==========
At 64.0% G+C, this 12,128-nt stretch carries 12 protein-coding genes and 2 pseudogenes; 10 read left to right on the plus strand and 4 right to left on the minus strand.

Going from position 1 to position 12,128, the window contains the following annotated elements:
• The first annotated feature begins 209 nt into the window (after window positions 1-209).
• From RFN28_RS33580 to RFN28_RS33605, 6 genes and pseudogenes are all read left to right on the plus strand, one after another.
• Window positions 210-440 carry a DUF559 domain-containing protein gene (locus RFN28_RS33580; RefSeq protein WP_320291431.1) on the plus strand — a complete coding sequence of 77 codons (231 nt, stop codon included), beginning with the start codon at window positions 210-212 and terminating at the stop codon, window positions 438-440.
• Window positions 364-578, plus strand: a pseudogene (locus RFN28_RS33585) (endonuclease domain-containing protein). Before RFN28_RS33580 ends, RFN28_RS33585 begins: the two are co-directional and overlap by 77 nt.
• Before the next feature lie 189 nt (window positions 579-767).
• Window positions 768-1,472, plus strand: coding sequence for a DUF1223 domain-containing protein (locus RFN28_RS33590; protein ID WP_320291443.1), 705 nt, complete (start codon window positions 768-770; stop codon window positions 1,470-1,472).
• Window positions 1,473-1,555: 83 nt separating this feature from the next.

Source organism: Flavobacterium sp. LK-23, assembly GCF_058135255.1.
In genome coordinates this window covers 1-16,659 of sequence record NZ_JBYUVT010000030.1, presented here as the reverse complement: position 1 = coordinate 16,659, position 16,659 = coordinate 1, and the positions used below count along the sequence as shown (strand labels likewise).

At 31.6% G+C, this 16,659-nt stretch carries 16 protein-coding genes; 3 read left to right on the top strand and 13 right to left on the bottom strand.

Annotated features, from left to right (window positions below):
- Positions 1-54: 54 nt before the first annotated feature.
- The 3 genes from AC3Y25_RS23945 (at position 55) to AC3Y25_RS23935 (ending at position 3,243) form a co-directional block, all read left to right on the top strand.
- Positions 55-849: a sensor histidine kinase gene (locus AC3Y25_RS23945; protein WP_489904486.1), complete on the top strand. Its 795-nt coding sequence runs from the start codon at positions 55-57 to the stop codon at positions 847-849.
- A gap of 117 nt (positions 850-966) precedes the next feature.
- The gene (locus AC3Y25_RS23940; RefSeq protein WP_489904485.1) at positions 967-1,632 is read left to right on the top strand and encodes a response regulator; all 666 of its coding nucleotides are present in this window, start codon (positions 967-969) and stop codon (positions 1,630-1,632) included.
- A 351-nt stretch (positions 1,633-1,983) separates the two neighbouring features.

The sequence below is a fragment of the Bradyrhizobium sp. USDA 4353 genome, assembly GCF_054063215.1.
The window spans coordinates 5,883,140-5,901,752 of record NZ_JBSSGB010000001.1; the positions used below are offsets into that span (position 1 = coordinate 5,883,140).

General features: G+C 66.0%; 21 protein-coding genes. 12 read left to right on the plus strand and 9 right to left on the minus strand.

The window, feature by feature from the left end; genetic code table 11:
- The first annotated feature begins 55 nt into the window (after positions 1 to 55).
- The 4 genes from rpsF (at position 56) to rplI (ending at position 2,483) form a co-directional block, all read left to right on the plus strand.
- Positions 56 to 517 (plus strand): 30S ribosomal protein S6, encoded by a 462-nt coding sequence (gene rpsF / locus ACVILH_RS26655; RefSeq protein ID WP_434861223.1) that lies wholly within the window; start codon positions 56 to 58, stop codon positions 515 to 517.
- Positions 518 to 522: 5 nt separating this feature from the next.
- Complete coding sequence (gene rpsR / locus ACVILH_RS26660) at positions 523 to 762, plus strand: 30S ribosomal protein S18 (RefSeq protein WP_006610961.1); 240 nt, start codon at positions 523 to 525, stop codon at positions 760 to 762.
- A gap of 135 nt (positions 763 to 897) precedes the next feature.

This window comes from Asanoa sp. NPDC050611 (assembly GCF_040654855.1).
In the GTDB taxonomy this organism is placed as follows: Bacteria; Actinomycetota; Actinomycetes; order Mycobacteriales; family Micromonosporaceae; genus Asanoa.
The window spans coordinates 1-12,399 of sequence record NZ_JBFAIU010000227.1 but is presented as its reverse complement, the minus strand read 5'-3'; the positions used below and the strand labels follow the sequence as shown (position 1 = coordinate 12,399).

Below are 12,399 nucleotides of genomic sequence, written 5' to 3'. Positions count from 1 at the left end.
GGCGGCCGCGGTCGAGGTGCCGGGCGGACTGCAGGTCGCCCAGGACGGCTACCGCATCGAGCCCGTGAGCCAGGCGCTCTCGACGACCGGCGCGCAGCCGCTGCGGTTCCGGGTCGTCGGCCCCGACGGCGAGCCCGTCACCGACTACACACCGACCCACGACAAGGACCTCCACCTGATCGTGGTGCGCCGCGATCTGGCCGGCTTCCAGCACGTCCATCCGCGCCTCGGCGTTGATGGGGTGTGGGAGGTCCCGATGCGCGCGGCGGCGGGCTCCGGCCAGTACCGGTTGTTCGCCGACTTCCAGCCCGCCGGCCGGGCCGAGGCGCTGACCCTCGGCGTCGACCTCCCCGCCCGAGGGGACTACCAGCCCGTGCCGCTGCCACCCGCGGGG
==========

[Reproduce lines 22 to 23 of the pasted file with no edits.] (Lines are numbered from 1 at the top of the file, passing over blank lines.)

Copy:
General features: G+C 66.0%; 21 protein-coding genes. 12 read left to right on the plus strand and 9 right to left on the minus strand.

The window, feature by feature from the left end; genetic code table 11: